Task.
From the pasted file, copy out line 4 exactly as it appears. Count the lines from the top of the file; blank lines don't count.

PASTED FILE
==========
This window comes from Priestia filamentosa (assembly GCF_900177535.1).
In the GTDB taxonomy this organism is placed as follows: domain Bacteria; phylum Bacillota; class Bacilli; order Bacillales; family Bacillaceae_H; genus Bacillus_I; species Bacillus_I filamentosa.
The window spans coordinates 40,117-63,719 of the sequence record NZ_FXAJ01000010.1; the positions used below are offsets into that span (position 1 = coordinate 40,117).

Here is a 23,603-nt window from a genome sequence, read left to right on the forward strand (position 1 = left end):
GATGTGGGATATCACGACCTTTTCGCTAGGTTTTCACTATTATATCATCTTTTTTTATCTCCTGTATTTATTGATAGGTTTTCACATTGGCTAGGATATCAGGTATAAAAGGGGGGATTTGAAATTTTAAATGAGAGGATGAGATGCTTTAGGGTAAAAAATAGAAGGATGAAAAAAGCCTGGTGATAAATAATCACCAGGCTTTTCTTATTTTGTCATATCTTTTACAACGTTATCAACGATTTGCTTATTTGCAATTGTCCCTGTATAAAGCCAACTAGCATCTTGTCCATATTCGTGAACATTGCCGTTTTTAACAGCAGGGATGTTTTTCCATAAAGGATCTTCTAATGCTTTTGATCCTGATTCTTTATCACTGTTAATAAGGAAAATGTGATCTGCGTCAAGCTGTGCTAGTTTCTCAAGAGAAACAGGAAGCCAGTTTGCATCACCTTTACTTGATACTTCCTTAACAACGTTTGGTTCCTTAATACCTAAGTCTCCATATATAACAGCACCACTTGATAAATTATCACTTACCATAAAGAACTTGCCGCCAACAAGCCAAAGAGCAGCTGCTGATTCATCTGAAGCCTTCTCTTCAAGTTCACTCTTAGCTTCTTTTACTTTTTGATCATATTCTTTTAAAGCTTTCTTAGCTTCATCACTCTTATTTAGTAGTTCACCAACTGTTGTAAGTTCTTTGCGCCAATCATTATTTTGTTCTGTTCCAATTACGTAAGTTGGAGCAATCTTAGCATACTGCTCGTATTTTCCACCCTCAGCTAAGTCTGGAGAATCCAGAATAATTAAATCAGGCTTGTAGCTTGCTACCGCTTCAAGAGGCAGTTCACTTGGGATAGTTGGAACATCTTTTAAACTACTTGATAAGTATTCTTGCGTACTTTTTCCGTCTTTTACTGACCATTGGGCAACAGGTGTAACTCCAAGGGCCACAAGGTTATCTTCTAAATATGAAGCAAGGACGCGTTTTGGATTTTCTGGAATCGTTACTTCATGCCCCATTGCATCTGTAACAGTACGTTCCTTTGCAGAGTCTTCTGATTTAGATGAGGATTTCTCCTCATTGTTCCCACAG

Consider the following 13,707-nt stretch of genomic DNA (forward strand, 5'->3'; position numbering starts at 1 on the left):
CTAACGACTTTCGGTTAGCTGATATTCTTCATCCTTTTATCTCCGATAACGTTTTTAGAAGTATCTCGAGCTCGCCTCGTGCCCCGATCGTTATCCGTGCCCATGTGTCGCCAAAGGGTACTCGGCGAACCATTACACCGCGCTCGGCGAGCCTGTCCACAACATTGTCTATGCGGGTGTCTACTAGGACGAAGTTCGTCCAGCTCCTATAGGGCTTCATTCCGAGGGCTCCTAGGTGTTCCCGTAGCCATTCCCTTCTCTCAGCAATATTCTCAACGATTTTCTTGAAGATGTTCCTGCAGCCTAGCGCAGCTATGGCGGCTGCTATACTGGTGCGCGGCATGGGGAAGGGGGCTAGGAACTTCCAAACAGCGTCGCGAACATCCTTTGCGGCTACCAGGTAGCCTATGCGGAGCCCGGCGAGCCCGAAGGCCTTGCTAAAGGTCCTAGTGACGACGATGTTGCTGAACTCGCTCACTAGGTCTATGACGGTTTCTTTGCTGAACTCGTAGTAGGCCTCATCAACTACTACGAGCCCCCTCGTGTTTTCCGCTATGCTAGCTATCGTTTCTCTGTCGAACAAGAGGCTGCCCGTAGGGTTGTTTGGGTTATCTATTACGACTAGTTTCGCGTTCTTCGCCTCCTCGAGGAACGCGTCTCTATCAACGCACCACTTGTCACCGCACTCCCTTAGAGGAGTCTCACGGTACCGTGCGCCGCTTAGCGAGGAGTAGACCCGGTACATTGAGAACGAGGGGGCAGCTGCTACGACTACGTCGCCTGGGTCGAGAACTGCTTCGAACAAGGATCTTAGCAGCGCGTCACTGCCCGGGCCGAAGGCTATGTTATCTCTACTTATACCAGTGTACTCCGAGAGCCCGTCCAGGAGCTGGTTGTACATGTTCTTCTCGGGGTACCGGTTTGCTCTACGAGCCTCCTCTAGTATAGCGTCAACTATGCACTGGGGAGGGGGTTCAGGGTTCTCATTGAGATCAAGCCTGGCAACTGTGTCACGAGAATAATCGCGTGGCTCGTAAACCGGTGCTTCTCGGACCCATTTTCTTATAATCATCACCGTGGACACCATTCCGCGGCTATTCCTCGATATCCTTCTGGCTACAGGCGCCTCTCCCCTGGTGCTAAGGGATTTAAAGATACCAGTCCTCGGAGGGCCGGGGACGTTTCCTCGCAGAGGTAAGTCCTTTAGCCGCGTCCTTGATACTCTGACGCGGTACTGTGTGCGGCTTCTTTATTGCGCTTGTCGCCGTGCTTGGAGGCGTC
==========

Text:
Here is a 23,603-nt window from a genome sequence, read left to right on the forward strand (position 1 = left end):